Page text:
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Will Rocha

I am a Postdoctoral fellow under InterCat at Leiden University working in the Laboratory for Astrophysics.

I received my PhD from Universidade do Vale do Paraíba, in Brazil working on applications of ice laboratory data in radiative transfer codes to interpret astronomical observations. My first postdoc was in the same University with a 1-year internship at the University of St. Andrews in Scotland. During this time I learned how to calculate and employ photodissociation rates into thermochemical codes to study protoplanetary disks. I then moved to Denmark to start my second postdoc in the Niels Bohr Institute of the University of Copenhagen where I stayed for 2.5 years. In collaboration with my colleagues, I developed the ENIIGMA code, that will help with the interpretation of JWST spectra of protostars. This experience also improved my knowledge of gas-phase observations of molecules in space, in particular, interferometric observations in the millimeter wavelengths. In February of 2021, I initiated another postdoc in the Laboratory for Astrophysics in Leiden. As part of my duty, I will expand the current Laboratory Ice Database and will measure the refractive index of ice analogues. In addition, I will support James Webb Space Telescope (JWST) program focused on ice observations, in particular Early Release Science and Guaranteed Time Observations.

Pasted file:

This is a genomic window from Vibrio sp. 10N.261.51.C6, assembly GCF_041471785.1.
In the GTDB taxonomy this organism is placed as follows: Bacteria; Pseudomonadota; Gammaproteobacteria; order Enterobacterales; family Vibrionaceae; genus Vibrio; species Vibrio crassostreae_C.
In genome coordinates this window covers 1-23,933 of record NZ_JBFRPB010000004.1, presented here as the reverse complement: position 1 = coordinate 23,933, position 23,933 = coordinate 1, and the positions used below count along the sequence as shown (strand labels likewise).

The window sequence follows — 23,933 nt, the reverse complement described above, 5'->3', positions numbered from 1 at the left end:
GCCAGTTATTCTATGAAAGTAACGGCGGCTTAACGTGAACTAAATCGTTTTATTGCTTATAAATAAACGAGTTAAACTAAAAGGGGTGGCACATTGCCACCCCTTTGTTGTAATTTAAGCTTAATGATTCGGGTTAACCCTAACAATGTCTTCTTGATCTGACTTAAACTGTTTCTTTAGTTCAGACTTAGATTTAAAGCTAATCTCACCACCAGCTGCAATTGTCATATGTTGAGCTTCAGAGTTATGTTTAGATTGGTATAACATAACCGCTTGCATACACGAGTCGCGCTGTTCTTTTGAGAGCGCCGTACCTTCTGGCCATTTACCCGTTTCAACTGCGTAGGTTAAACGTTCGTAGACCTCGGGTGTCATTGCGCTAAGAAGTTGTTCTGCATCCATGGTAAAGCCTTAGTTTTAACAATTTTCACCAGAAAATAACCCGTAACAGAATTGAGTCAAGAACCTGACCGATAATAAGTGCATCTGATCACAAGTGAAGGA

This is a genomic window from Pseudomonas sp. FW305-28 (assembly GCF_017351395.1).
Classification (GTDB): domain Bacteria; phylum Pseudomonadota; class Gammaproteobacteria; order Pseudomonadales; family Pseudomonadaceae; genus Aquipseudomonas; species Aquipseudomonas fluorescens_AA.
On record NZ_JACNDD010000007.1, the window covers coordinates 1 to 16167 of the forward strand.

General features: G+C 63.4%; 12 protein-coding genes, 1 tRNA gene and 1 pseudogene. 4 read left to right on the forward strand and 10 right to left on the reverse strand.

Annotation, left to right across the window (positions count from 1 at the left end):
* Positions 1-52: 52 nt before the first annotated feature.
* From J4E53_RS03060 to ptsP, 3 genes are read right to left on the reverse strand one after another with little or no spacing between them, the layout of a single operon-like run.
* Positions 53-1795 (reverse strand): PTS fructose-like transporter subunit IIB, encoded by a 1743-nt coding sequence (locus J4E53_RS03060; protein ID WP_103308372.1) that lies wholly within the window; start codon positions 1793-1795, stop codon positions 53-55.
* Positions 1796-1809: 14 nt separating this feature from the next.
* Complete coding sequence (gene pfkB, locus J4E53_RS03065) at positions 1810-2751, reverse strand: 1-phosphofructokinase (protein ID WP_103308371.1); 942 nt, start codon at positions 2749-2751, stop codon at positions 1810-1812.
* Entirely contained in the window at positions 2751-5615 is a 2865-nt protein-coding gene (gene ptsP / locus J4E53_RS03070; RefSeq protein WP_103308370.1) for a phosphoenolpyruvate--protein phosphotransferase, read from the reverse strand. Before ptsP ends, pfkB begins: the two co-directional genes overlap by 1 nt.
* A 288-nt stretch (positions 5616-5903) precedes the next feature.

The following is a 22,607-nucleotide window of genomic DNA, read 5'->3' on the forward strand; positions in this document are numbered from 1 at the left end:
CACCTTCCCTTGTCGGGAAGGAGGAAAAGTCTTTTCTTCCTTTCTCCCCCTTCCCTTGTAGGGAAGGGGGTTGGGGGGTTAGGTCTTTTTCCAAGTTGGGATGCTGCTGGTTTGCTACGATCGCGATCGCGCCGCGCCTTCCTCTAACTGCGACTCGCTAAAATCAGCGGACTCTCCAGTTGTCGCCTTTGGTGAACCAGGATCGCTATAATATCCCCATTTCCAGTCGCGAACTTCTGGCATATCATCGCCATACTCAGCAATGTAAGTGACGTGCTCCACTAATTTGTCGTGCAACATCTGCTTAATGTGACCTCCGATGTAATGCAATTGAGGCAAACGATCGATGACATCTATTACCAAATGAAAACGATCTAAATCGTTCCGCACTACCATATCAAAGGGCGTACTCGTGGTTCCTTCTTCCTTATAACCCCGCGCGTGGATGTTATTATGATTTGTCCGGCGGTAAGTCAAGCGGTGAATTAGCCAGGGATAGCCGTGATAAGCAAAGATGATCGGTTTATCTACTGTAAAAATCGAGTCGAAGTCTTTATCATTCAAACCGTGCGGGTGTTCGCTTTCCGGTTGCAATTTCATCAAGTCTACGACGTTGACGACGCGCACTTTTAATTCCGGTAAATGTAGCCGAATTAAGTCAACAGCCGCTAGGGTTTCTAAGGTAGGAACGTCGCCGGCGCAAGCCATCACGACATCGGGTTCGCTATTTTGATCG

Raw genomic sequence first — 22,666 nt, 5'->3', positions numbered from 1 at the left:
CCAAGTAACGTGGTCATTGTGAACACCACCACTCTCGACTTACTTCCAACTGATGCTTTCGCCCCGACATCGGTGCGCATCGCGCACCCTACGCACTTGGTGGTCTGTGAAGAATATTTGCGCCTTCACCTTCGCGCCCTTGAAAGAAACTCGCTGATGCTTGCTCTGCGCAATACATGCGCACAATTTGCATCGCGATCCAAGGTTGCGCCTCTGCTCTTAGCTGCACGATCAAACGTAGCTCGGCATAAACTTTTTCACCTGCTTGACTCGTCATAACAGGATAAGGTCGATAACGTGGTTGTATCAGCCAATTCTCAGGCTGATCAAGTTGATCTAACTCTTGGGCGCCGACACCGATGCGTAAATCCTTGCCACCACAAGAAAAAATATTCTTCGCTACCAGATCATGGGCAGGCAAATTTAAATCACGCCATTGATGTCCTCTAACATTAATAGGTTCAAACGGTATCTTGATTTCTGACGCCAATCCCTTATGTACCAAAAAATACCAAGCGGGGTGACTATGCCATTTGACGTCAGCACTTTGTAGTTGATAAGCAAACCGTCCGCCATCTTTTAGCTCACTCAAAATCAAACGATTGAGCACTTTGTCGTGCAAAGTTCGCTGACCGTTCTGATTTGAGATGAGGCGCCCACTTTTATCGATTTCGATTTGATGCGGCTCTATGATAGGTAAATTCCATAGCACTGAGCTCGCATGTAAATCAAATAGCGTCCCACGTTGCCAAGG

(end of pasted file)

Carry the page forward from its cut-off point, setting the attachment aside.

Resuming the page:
Will Rocha
Postdoctoral fellow

rocha@strw.leidenuniv.nl


Research profile

My research aims to understand how complex organic molecules (COMs) are formed and distributed in regions where stars are formed. To achieve this goal, I have used particle accelerators in France and synchrotron light (Brazil) sources to study the formation of COMs via energetic processes. Next, I derived the refractive index of these molecules and used them to interpret space-based (ISO, Spitzer) spectra of protostars. For the next Era, I focused on the development of new approaches to interpret those observations, which resulted in an artificial intelligence technique to find spectral signatures of COMs in space - the ENIIGMA code. Some highlights of my past research are: (i) there is evidence of energetic processing of ices toward protostars and (ii) the external irradiation field of OB stars modify the ice reservoir extent in protostellar envelopes. Currently, I am providing the astrochemical community with a comprehensive database of laboratory data and tools to be used in the next Era with JWST. With JWST, I will contribute as PI and Co-I of different proposals, to enlarge the amount of COMs detected in star- and planet-forming regions, as well as will provide essential laboratory data for those discoveries.